The Belgian public prosecutor is launching legal proceedings against a senior EU official who stands accused of psychological harassment of colleagues.
The EU’s anti-fraud office (OLAF) in January concluded an investigation into Jacek Krawczyk, who was this month asked to step down as one of three senior presidents at the European Economic and Social Committee (EESC). A confidential OLAF report lists 13 cases of alleged misbehavior, of which two were classified as alleged psychological harassment. Krawczyk denies the allegations.
Psychological harassment can be prosecuted under Belgian law, and OLAF submitted the two cases to Belgian authorities.
In a letter dated June 4, Belgian prosecutor Patricia Nibelle informed EESC President Luca Jahier that she had received “the investigation concerning Jacek Krawczyk on the grounds of psychological harassment in the workplace.”
“I would ask you to note that having read the detailed investigation conducted by OLAF, my office has decided to bring proceedings against Mr. Krawczyk before the Criminal Court of Brussels,” continues the letter, a copy of which was obtained by POLITICO.
Earlier this month, the EESC leadership bureau backed disciplinary measures against Krawczyk.
“For this purpose, I would be grateful if you would confirm that you are waiving the immunity that Mr. Krawczyk enjoys,” it adds.
Nibelle also sent letters to the secretaries-general of the European Commission and Council of the European Union — Ilze Juhansone and Jeppe Tranholm-Mikkelsen — to inform them that “legal action is being taken.”
Earlier this month, the EESC leadership bureau backed disciplinary measures against Krawczyk, formally requesting that he resign from his position as president of the institution’s employers’ group and withdraw his application to become the EESC’s next overarching president. Krawczyk had been the leading candidate to take over the EESC top job in October.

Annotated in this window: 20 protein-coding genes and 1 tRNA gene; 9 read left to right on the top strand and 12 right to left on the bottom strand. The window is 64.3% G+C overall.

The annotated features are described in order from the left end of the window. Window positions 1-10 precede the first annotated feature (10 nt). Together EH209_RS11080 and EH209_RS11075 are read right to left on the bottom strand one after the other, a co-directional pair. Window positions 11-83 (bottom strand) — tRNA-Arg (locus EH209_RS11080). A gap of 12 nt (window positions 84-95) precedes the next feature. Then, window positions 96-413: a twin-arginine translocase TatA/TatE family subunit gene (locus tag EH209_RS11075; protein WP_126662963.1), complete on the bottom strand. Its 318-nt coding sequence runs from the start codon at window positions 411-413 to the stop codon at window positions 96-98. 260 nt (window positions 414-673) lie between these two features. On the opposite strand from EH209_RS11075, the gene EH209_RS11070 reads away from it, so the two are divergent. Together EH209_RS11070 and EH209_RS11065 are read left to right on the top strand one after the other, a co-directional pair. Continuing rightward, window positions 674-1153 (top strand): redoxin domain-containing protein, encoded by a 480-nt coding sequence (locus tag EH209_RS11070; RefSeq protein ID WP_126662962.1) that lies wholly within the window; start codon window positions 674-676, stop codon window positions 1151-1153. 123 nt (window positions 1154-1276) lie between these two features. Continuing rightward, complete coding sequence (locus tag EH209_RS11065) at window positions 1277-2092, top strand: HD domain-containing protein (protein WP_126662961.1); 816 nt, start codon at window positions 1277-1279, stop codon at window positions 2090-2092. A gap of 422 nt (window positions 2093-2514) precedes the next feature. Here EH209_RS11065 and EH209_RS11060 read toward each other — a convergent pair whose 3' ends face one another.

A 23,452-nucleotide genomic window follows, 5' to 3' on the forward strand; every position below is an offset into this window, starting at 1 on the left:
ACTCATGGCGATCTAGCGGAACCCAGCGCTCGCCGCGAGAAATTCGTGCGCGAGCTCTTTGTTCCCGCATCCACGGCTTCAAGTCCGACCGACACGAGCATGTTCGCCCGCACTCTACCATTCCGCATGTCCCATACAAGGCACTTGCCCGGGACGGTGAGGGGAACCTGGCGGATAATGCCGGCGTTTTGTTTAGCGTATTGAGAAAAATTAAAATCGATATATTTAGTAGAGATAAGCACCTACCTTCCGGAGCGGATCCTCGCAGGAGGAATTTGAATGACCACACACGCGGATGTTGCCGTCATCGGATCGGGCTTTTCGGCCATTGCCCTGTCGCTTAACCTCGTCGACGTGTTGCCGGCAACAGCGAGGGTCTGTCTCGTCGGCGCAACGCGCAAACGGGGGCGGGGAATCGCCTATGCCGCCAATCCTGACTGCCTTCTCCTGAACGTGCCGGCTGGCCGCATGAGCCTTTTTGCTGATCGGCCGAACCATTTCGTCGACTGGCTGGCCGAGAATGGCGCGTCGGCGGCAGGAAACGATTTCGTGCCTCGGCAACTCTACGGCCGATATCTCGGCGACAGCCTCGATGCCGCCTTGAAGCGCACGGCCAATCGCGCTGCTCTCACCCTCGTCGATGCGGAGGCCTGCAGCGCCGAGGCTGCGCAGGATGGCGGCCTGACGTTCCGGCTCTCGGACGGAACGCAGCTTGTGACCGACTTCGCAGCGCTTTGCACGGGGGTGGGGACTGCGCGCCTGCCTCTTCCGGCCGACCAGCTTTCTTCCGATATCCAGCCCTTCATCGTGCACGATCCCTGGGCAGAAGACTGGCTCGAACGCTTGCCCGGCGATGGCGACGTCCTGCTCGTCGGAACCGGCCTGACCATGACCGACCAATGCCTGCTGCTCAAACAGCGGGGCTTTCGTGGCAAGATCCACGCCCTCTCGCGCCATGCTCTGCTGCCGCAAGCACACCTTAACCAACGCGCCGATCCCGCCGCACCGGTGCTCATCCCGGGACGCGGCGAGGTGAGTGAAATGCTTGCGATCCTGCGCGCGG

The decision, adopted by a large majority, said the EESC discharges Krawczyk “from all activities involving the management or administration of staff,” according to a document obtained by POLITICO.
The EESC leadership also decided to task its secretary-general with taking “the necessary steps to ensure that, should proceedings be initiated by the [Belgian] prosecutor against Mr. Krawczyk, the EESC shall join those proceedings as a civil party.”
Krawczyk in February denied the allegations via his lawyers, and three officials in the EESC said he had described the investigation against him as a “political campaign.”
In a tweet on June 16, Krawczyk said: “My case is not the first in the history of the EESC in which a presidential candidate for this institution is slandered and accused by a group of officials for acts he hasn’t committed.”
“In 2005 my predecessor was accused and involved in court proceedings — after a few years all ‘charges’ were dismissed by the court,” a second tweet reads. In a third tweet he wrote: “He didn’t become the president after all, but he spent 7 years defending his own good name and elementary justice.”
EESC President Jahier said in an email to the institution’s members that the next EESC plenary in mid-July should decide on waiving Krawczyk’s immunity.